An endangered Sumatran tiger suspected of losing a paw to a snare has been photographed in Indonesia by the WWF.
The tiger appears to be in good physical condition, WWF says
The three-legged animal has been caught on camera twice roaming the forests of Tesso Nilo National Park in Sumatra.
Wildlife officials believe it is the same tiger that was caught in a snare last November - and managed to escape, leaving its front right paw behind.
Sumatran tigers are the most endangered tiger species in the world. Fewer than 400 are believed to remain in the wild.
WWF says it is now working with Tesso Nilo park authorities and villagers to raise awareness of the dangers of snares.
"It's particularly upsetting that this happened inside a national park, where tigers are supposed to enjoy protection," Sunarto, from the WWF in Indonesia, said in a statement.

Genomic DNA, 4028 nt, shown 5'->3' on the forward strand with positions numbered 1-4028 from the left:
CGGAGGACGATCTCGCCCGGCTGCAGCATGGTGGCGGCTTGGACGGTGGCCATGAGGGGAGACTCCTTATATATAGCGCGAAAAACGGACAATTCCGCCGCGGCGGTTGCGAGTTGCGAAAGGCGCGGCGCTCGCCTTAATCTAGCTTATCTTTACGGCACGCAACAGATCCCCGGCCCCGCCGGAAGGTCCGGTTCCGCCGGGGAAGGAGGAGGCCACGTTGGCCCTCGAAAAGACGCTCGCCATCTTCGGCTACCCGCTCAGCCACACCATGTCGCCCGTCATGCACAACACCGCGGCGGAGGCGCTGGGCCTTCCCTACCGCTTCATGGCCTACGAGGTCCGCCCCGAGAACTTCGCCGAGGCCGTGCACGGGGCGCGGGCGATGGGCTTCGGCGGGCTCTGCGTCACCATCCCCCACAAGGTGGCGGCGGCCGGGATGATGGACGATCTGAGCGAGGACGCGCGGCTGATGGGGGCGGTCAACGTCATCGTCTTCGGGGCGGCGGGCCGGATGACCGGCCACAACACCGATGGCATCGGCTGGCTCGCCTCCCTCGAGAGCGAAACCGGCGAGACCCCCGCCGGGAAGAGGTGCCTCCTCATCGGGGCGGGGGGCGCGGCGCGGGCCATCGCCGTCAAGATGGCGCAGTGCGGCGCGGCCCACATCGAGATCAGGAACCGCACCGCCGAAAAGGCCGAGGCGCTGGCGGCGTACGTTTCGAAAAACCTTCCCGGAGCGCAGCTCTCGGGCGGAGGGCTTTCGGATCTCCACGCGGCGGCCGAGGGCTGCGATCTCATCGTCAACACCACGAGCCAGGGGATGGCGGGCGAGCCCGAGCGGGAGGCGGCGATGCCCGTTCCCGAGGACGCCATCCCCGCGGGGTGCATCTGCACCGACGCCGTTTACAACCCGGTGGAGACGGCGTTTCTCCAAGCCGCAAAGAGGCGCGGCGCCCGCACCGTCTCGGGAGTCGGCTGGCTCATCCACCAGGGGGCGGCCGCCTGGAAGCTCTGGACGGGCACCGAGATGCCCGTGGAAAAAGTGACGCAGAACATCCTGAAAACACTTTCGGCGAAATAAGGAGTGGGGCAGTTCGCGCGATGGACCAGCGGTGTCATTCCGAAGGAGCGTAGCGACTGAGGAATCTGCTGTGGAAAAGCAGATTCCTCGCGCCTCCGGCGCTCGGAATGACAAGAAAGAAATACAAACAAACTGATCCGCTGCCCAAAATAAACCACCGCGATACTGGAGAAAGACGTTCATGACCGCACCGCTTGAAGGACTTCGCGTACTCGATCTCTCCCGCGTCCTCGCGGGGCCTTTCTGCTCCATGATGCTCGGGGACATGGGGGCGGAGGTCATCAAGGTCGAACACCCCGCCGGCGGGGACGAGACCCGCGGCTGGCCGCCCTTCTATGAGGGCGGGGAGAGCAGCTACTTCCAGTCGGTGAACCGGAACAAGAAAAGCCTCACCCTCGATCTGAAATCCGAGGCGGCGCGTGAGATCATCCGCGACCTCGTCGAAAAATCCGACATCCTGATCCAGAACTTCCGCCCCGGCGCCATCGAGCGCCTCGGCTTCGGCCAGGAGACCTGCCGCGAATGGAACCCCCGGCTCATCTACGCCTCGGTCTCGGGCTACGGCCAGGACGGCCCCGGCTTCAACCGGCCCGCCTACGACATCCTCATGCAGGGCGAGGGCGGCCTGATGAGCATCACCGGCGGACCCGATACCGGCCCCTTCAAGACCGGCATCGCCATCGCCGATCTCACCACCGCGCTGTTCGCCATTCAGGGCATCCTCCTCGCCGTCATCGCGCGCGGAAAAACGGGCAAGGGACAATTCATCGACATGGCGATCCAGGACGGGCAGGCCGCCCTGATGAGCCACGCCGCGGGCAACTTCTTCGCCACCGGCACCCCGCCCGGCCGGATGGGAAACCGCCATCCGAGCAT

The tiger was photographed by WWF cameras in March and then again in May, in two separate parts of the national park.
On both occasions, the tiger appeared to be in a good physical condition, the statement added.
This Sumatran tiger is one of less than 400 left in the world
WWF said staff believe it is the same animal that was caught in a snare in November 2006, and that he "somehow scratched or cut his paw off, to escape, leaving part of his leg behind in the snare".
Sunarto said that while the tiger looked like he was in good condition, "his future is uncertain".
"The Sumatran tiger population is at such low levels, we can't afford to lose even one individual to a snare," he said.
Sumatran tigers are only found on Sumatra, and have been threatened not only by poachers hunting them for the black market, but also because their habitat is increasingly being lost to agriculture and logging.
Keeping the Tesso Nilo National Park free from poachers and illegal land encroachments is crucial to their survival, WWF said.